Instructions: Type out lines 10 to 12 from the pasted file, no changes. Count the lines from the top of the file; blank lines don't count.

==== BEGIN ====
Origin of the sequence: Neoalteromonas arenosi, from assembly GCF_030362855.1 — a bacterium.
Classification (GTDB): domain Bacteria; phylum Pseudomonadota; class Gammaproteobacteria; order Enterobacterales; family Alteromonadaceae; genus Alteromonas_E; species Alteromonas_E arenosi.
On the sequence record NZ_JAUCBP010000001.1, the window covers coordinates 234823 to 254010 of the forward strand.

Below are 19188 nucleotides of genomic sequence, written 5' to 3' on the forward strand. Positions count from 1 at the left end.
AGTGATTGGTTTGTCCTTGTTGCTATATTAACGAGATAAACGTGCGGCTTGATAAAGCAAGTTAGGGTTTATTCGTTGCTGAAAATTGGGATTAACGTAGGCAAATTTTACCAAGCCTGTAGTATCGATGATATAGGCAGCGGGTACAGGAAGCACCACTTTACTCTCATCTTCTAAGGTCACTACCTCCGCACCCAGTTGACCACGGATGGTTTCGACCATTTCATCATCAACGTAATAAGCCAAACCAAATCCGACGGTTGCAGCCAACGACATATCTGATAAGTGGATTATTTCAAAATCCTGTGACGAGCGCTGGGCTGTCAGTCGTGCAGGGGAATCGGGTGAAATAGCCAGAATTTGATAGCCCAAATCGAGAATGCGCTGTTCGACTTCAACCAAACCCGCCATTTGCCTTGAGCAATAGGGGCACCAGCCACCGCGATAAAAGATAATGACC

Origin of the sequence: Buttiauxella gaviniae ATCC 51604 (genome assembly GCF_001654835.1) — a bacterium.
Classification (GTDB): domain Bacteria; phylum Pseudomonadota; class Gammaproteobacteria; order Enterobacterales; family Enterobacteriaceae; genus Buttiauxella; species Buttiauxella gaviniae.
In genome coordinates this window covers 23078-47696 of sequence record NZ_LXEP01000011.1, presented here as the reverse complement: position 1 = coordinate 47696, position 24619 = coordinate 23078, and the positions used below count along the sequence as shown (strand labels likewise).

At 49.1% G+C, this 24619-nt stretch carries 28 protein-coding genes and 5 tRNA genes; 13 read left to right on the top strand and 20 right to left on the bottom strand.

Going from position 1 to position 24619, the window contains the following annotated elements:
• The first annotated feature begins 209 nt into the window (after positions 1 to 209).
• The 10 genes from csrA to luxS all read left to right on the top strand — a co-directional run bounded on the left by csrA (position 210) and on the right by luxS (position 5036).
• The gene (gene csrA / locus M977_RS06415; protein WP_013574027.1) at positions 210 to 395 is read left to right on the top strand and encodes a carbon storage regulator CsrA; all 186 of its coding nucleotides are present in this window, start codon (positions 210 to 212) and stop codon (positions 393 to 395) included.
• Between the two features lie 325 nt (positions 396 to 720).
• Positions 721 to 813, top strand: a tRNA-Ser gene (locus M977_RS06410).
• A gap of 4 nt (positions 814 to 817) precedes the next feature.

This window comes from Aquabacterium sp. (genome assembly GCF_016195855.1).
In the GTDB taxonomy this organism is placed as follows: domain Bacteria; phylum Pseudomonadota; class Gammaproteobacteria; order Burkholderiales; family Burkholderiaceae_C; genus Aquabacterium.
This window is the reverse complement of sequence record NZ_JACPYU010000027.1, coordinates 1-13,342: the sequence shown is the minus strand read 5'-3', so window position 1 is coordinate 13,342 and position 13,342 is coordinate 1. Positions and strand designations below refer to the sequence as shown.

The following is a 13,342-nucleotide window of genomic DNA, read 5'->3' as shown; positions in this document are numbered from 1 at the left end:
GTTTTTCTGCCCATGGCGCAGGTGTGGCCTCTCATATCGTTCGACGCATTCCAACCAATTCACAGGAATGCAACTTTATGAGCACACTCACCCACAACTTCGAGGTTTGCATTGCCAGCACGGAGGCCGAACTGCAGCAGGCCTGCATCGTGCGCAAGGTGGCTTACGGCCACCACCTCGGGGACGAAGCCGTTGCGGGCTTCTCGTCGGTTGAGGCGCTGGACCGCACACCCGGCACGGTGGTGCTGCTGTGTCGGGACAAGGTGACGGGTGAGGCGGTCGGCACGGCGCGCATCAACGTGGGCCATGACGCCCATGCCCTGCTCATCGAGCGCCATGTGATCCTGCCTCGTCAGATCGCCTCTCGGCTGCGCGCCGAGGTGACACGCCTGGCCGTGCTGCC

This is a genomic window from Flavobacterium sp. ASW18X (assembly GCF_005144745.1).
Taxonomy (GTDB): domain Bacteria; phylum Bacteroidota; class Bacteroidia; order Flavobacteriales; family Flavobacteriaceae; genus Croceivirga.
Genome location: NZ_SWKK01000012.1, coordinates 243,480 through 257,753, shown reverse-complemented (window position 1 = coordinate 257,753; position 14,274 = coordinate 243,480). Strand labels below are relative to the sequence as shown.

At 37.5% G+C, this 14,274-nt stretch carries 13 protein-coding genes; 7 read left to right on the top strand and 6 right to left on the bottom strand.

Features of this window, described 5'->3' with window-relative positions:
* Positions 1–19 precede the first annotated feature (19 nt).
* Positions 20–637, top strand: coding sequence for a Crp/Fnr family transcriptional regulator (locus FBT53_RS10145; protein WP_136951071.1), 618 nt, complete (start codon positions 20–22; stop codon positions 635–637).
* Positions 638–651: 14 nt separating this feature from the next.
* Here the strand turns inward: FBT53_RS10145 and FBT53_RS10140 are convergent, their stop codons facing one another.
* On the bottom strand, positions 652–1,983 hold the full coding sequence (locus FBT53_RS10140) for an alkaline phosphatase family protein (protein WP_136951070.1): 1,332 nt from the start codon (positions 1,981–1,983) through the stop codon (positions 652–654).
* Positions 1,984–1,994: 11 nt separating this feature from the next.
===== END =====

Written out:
Going from position 1 to position 24619, the window contains the following annotated elements:
• The first annotated feature begins 209 nt into the window (after positions 1 to 209).
• The 10 genes from csrA to luxS all read left to right on the top strand — a co-directional run bounded on the left by csrA (position 210) and on the right by luxS (position 5036).